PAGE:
The FBI also reportedly has documentary evidence showing Russian nuclear officials funneling “millions of dollars to the U.S. designed to benefit former President Bill Clinton’s charitable foundation during the time Secretary of State Hillary Clinton served on a government body that provided a favorable decision to Moscow[.]”

The Uranium One deal was approved by the Department of State acting as one of nine institutional members of an inter-agency review board called the Committee on Foreign Investment in the United States. Clinton’s people claim Hillary wasn’t personally involved in the decision but chances are they’re lying.

As part of her book tour to promote her What Happened memoir, Hillary has been spewing lies about what she did and did not do, and hurting her party in the process by keeping her almost innumerable misdeeds front and center.

Mrs. Clinton told C-SPAN this week that probes into the shady uranium deal she rubber-stamped after her husband was paid $500,000 for a single speech in Russia and more than $100 million was “donated” by individuals associated with Uranium One to the cash-for-future-presidential-favors trading platform known as the Bill, Hillary and Chelsea Clinton Foundation, were “baloney.” The various allegations have been “debunked repeatedly,” she opined indignantly.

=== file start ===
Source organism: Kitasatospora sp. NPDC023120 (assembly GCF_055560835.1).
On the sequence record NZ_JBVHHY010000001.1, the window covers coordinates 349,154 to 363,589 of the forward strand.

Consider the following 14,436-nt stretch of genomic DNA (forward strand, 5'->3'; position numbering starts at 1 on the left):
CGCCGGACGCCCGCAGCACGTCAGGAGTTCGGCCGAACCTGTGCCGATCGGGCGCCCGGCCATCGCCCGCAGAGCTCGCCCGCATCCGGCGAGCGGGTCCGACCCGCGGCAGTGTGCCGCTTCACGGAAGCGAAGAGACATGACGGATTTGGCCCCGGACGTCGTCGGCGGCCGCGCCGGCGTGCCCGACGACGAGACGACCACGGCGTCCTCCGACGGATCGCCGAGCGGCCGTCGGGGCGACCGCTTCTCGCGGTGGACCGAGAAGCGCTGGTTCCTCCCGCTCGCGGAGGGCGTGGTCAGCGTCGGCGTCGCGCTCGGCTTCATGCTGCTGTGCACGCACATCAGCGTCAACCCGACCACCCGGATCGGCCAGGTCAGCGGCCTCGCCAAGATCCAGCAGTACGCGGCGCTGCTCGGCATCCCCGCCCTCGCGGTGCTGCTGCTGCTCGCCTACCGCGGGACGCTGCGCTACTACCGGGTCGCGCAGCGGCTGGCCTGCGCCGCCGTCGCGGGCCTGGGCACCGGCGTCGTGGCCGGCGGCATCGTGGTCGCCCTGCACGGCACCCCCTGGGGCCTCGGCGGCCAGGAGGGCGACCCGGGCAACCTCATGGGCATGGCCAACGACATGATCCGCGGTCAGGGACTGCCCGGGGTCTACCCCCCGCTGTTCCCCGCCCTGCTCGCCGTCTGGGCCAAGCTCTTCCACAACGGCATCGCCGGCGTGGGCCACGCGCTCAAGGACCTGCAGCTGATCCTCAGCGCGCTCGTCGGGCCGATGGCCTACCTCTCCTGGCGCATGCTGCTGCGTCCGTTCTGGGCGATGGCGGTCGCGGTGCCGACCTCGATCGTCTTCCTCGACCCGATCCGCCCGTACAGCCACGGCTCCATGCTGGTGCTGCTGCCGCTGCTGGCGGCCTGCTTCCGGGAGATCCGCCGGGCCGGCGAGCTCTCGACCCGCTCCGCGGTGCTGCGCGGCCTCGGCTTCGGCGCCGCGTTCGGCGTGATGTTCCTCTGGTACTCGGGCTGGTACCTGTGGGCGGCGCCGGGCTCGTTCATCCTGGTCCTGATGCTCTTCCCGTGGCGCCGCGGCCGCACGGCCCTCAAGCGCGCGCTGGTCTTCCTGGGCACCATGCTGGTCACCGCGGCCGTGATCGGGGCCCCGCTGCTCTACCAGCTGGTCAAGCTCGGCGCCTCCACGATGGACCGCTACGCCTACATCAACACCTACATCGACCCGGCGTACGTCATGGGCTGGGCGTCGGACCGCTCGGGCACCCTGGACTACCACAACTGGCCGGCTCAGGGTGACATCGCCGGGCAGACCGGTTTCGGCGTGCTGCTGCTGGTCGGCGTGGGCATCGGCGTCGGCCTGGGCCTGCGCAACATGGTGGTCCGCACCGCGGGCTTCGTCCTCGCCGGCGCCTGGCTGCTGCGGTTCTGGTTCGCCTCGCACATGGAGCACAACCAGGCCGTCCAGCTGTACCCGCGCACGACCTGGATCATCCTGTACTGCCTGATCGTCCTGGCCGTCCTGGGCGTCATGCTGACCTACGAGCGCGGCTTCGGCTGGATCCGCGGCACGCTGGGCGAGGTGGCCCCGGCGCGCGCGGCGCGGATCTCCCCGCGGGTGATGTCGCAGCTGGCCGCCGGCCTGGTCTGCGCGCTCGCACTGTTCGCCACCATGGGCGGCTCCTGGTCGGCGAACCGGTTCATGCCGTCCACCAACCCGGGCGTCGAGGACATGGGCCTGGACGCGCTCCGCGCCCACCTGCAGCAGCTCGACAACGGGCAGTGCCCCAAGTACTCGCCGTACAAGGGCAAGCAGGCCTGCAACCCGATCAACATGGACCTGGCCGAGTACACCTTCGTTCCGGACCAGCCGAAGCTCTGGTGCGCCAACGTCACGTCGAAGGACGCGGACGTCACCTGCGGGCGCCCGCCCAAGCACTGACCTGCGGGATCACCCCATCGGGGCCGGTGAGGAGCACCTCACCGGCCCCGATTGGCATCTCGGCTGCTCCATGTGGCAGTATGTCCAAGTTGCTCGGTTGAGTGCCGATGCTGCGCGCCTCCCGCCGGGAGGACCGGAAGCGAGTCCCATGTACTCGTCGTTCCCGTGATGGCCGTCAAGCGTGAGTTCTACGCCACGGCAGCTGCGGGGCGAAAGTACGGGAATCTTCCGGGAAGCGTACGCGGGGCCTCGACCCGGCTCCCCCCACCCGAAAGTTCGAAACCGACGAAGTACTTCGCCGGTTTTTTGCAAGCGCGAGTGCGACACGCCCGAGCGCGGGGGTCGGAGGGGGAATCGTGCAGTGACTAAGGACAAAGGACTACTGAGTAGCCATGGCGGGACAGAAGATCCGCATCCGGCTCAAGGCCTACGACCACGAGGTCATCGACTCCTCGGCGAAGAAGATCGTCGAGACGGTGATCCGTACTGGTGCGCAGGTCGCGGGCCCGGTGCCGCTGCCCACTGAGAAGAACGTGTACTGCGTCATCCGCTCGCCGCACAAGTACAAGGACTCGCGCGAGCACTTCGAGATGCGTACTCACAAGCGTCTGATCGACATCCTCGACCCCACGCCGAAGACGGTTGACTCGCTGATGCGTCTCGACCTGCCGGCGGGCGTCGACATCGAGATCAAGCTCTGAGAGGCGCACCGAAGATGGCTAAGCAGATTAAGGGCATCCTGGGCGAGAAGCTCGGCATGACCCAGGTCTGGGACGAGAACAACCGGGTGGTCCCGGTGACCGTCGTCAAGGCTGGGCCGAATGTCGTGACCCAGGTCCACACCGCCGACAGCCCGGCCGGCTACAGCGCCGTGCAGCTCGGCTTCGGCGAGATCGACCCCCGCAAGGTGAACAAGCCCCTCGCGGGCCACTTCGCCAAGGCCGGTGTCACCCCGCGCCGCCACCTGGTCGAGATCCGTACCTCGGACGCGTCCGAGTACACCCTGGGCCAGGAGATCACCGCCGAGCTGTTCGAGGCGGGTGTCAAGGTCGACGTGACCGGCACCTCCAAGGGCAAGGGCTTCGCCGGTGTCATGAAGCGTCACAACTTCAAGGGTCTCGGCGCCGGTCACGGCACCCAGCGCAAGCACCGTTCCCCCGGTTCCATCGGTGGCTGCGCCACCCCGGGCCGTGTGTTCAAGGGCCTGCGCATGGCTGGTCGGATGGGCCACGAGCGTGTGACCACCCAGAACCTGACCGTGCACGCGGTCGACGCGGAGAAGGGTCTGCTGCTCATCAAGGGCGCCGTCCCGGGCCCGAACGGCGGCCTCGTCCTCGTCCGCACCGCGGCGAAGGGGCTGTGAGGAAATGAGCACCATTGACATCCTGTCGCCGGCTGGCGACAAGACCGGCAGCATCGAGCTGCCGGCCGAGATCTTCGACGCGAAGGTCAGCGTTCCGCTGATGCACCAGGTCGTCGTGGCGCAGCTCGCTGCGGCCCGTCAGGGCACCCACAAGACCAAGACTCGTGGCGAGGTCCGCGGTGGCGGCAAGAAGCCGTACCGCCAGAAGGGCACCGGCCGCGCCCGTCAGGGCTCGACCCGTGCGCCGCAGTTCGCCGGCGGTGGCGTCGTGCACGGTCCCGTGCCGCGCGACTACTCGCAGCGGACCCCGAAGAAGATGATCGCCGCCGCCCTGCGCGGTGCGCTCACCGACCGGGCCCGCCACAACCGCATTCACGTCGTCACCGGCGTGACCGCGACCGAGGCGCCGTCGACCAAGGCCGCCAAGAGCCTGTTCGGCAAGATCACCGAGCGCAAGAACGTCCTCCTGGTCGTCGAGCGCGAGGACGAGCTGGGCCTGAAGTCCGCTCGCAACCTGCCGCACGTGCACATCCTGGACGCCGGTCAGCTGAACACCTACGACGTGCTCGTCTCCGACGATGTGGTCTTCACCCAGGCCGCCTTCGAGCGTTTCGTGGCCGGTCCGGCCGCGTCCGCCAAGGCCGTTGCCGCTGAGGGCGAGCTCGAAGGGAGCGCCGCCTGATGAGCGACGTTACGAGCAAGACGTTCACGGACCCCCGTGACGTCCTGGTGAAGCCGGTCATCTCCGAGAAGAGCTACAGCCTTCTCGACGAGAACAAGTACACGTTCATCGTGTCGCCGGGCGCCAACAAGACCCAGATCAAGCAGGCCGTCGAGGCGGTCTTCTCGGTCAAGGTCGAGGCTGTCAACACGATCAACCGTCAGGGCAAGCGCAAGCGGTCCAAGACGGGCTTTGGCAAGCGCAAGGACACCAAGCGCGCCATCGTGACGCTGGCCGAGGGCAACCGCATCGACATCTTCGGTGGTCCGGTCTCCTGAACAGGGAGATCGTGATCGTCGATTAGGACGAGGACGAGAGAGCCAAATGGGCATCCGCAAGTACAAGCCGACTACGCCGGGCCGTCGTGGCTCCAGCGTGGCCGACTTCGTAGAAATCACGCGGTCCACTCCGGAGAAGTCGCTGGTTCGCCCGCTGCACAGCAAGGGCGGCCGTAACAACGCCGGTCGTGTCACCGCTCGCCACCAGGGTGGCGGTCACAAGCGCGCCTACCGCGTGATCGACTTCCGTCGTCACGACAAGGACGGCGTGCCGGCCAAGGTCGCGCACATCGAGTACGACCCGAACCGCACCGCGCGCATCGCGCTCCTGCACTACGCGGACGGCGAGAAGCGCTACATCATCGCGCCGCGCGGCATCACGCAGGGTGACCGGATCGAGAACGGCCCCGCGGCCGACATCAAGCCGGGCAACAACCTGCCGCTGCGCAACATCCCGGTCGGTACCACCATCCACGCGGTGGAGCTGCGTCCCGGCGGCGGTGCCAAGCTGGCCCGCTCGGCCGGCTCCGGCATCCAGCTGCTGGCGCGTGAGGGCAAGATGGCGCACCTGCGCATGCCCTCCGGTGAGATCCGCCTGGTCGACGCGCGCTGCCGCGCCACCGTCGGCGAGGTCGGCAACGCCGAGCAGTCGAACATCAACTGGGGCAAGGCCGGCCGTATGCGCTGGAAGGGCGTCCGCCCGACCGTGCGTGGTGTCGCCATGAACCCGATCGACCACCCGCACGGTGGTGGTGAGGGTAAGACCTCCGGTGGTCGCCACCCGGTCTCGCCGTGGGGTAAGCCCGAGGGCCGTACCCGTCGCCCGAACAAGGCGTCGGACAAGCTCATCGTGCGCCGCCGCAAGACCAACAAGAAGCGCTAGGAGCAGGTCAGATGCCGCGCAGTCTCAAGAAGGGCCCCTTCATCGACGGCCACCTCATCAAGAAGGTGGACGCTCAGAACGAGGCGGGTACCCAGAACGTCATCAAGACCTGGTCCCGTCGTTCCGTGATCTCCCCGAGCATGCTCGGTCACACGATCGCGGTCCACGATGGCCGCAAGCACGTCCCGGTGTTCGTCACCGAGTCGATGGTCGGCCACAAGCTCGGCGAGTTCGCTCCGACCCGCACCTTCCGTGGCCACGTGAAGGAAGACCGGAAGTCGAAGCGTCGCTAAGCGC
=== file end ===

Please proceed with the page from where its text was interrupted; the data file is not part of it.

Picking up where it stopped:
All of this is only happening because Republicans are becoming nervous about the federal investigation into Russia’s attempts to influence the 2016 election, Clinton said.

This is, of course, coming from a woman the great William Safire described as a “congenital liar.” Clinton created a homebrew email system to conceal her illicit activities while secretary of state, not to keep her discussions of yoga and grandchildren from prying eyes.

Poor Hillary, as usual, claims to be the victim of a vast right-wing conspiracy aimed at shutting down her family’s ongoing grifting operations.

But in reality, evidence increasingly suggests that it is the Clintons and Democrats – not President Trump and Republicans – who are the ones with real, lasting ties to Russia, and before that, to the Communist operatives of the defunct Soviet Union.

These left-wingers accused their adversaries of their own sins as a political tactic.


Matthew Vadum, senior vice president at the investigative think tank Capital Research Center, is an award-winning investigative reporter and author of the book, "Subversion Inc.: How Obama’s ACORN Red Shirts Are Still Terrorizing and Ripping Off American Taxpayers."